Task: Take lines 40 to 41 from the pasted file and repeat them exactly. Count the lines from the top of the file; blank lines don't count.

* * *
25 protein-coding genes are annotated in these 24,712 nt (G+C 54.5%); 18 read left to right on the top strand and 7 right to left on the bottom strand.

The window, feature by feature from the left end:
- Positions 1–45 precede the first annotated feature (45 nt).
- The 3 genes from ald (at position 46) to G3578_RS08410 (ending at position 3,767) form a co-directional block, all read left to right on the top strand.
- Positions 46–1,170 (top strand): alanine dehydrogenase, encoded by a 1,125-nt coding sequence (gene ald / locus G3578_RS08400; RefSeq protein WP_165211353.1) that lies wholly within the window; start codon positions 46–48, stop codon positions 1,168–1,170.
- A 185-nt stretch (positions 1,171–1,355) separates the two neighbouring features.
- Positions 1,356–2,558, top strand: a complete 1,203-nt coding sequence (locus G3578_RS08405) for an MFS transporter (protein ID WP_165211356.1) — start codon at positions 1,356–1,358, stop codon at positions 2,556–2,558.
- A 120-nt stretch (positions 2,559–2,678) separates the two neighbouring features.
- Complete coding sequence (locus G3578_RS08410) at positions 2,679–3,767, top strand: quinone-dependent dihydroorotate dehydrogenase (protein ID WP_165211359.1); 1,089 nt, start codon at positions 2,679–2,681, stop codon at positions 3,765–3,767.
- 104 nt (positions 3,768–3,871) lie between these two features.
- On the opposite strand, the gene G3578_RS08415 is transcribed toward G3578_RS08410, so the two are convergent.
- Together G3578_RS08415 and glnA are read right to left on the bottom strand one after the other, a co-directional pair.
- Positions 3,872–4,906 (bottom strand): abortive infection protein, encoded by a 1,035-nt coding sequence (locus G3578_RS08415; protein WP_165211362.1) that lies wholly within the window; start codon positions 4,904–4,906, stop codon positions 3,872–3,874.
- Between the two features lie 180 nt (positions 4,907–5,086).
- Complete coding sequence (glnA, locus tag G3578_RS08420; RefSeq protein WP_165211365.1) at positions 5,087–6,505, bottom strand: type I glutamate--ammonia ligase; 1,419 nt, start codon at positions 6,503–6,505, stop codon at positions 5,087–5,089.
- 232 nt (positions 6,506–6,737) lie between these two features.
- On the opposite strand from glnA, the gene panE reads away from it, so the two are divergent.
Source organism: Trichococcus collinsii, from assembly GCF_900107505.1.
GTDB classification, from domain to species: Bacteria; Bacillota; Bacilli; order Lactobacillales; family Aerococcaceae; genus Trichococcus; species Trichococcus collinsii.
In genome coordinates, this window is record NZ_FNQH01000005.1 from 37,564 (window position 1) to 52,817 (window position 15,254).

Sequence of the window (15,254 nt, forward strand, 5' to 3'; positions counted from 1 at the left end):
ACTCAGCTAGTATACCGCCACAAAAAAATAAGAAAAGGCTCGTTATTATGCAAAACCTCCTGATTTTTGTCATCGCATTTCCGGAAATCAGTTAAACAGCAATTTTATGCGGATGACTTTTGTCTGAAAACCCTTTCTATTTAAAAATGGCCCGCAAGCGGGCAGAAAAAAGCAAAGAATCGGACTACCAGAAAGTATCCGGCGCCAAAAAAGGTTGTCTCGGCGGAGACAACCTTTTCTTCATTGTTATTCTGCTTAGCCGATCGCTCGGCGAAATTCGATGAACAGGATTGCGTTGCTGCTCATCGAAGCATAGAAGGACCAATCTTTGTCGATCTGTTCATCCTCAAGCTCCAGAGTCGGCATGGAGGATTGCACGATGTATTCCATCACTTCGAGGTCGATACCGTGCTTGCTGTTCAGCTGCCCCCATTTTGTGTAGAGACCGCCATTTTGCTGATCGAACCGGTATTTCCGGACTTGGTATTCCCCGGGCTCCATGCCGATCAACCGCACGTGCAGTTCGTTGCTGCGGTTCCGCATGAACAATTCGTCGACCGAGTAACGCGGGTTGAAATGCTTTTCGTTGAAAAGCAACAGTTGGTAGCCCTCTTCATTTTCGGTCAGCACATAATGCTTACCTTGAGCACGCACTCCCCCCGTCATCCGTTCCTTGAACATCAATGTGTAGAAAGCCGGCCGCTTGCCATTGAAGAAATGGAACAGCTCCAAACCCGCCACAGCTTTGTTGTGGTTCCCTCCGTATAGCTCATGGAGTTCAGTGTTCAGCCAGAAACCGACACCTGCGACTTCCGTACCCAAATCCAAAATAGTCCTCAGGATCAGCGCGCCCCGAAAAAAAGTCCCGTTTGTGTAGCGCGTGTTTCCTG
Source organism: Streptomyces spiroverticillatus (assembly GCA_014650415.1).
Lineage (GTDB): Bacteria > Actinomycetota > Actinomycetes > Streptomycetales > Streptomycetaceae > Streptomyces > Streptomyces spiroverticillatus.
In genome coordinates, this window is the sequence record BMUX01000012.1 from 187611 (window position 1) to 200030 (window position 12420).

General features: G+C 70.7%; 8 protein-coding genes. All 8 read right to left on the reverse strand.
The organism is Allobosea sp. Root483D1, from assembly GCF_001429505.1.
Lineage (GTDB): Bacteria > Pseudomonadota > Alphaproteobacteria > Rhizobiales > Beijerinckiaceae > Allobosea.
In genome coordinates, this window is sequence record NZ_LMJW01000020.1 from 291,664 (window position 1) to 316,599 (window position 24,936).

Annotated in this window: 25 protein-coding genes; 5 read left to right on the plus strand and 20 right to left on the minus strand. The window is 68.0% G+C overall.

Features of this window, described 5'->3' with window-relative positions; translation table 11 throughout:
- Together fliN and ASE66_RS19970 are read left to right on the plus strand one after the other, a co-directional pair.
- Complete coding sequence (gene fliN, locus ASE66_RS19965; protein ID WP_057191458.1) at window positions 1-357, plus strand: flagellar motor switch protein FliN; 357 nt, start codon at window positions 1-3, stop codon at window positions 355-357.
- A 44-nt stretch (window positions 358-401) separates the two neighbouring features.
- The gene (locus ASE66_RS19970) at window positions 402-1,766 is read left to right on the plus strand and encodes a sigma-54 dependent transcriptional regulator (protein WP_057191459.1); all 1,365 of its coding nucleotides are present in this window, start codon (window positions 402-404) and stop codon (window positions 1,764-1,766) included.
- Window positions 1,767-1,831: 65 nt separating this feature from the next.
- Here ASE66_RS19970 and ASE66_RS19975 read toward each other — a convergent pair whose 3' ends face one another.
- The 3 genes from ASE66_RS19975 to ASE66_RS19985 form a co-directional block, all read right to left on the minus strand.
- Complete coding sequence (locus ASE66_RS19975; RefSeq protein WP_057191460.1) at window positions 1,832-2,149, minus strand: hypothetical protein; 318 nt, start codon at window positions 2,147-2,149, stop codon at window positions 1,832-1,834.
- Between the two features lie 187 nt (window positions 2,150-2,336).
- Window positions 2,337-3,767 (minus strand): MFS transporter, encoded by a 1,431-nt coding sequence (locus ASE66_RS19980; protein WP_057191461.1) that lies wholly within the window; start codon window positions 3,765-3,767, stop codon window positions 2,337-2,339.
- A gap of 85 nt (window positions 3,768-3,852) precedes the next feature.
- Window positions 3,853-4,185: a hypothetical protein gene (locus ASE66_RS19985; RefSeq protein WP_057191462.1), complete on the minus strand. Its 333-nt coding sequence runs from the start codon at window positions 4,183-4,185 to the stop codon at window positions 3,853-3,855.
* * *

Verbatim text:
- Between the two features lie 187 nt (window positions 2,150-2,336).
- Window positions 2,337-3,767 (minus strand): MFS transporter, encoded by a 1,431-nt coding sequence (locus ASE66_RS19980; protein WP_057191461.1) that lies wholly within the window; start codon window positions 3,765-3,767, stop codon window positions 2,337-2,339.